On the Fluid Extract of Chestnut Leaves.
By JOHN M. MAISCH.
Read at the Pharmaceutical Meeting of the Phila. College of Phar., Nov. 21.
In 1862, (Proceedings Amer. Pharm. Assoc., p. 236. Amer. Journ. Pharm., 1863, p. 66.) Mr. G. C. Close called attention to the beneficial effects of the leaves of the chestnut tree, Castanea vesca, Lin., var. Americana, in whooping cough. I have since learned that the leaves are popularly used and highly valued in various parts of this country as a remedy for this disease, and that in some sections of New Jersey and also of the Southern States, peach leaves are employed for the same purpose; of the latter, Dr. F. P. Porcher (Resources of the Southern Fields and Forests, p. 198.) remarks: "A tea of the leaves is a favorite domestic palliative in whooping cough, and in most pectoral affections."
The favorable effects of chestnut leaves in the disease mentioned has since been confirmed by the observations of several physicians, and from cases which have come under my notice, their use appears not only to frequently alleviate the severity of the attacks, but even to break the paroxysms, leaving merely a cough attended with mucous expectoration, which gradually yields to ordinary expectorants. Chestnut leaves, however, are not a specific against pertussis, though its effects are perhaps beneficial in a majority of cases. In 1868, during the prevalence of whooping cough in this city, two of my children being attacked with it, derived no benefit whatever from their use, nor had bromide of ammonium and hyoscyamus any good result; but the spasms were allayed by assafoetida, which was given in the form of syrup prepared by the formula published on page 396 of this volume.
Dr. A. S. Gerhard, of this city, at whose request I have collected chestnut leaves since 1867, has used this remedy quite extensively, at first in the form of infusion, one-half to one ounce to the pint, which was freely administered, subsequently I prepared a syrup, and a fluid extract, the latter preparation being greatly preferred by him on account of the small dose required, which is from a few drops to a teaspoonful, according to the age of the patient and the severity of the symptoms.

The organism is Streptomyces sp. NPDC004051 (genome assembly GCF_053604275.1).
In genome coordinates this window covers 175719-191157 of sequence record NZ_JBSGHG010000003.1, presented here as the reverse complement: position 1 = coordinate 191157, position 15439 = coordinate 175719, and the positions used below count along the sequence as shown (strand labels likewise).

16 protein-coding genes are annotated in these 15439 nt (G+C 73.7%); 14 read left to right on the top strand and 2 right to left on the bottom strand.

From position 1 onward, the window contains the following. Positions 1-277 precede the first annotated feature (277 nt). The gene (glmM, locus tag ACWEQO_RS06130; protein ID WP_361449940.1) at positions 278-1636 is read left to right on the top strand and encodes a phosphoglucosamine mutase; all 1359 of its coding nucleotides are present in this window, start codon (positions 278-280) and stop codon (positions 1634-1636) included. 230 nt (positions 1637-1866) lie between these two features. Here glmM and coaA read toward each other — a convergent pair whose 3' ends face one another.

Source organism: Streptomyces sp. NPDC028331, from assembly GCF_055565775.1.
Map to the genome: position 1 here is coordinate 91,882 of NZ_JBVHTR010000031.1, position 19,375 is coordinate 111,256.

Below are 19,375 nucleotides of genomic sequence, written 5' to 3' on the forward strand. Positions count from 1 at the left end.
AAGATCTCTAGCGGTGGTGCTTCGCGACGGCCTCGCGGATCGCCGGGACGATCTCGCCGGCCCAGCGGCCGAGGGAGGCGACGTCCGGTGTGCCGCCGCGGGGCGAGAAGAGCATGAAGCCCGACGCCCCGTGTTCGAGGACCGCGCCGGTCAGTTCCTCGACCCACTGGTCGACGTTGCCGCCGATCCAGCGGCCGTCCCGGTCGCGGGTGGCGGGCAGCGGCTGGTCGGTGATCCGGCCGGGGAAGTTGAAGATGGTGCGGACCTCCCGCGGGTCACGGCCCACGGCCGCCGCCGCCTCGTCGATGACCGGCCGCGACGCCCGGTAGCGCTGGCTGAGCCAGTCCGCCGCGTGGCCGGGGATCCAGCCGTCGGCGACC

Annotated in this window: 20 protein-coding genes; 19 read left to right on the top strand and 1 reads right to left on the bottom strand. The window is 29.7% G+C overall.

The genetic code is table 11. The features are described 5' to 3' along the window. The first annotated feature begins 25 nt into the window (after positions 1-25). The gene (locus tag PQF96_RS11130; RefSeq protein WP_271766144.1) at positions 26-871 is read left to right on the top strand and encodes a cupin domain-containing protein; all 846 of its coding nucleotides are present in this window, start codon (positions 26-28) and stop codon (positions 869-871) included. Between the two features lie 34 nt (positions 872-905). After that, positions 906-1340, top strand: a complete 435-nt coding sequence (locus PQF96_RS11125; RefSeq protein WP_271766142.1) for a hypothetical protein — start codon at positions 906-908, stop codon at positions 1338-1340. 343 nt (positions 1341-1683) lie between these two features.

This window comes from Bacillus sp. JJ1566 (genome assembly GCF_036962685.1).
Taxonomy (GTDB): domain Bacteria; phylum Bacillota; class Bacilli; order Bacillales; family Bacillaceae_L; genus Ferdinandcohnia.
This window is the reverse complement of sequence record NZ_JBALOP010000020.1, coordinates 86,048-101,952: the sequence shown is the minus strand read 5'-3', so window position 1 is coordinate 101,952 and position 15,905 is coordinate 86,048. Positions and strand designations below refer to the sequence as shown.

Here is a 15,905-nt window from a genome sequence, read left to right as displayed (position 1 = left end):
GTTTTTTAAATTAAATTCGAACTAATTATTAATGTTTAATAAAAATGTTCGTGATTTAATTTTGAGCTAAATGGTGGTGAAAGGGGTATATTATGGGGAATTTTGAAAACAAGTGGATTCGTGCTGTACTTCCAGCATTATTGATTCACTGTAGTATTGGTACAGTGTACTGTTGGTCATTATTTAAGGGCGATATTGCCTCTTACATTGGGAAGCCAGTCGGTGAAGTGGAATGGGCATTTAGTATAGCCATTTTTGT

Obviously the time at which the leaves are collected must be of considerable influence upon whatever medicinal properties they may possess. I have collected them from the beginning of July, when the flowers were fully expanded, until the beginning, of October; when gathered late in the fall, the green leaves only were selected. It had been my intention to use the leaves from the different months separately, with the view of having their relative efficacy tested but the demand becoming unexpectedly large, the various collections had finally to be used indiscriminately. However, as far as the observations could be made, they appeared to be rather in favor of the fall collections made in September and early in October.
Chestnut leaves contain considerable tannin: their taste is not unpleasant, merely mildly astringent, without any decided bitterness. The remedy is therefore readily taken by children, whether in the form of sweetened infusion, syrup or fluid extract containing sugar. In preparing the fluid extract, the use of diluted alcohol as the exhausting menstruum was not attended with as satisfactory results as that of water, which was therefore employed. A purely saccharine fluid extract was of too thick a consistence, in consequence of the large amount of extractive matter dissolved by the water. After several experiments a small quantity of glycerin was employed and the sugar correspondingly reduced, when a more attractive preparation of the consistency of a dense syrup was obtained.
One difficulty in the management of chestnut leaves in the preparation of fluid extract is their bulkiness and flexibility; dried in the air, they cannot with any degree of facility, be reduced to a powder, either in the mortar or hand mill, so that their exhaustion cannot be effected by percolation. After cutting and bruising them, they are covered with hot water in an enamelled kettle and digested over night, when they are expressed; the digestion and expression are repeated twice with fresh portions of water, and the three infusions, each one mixed with glycerin or a portion of the sugar, evaporated to a small bulk when they are mixed and the evaporation continued until the proper measure is obtained; it is then set aside for several days and decanted from the small quantity of sediment.
The proportions used are as follows: Chestnut leaves, dried, cut and bruised, sixteen troyounces; glycerin five troyounces (f℥iv); sugar eight troyounces; hot water a sufficient quantity; the fluid extract to measure sixteen fluidounces.
The American Journal of Pharmacy, Vol. XLIII, 1871, was edited by William Procter, Jr. (Issues 1-4) and John M. Maisch (Issues 5-12).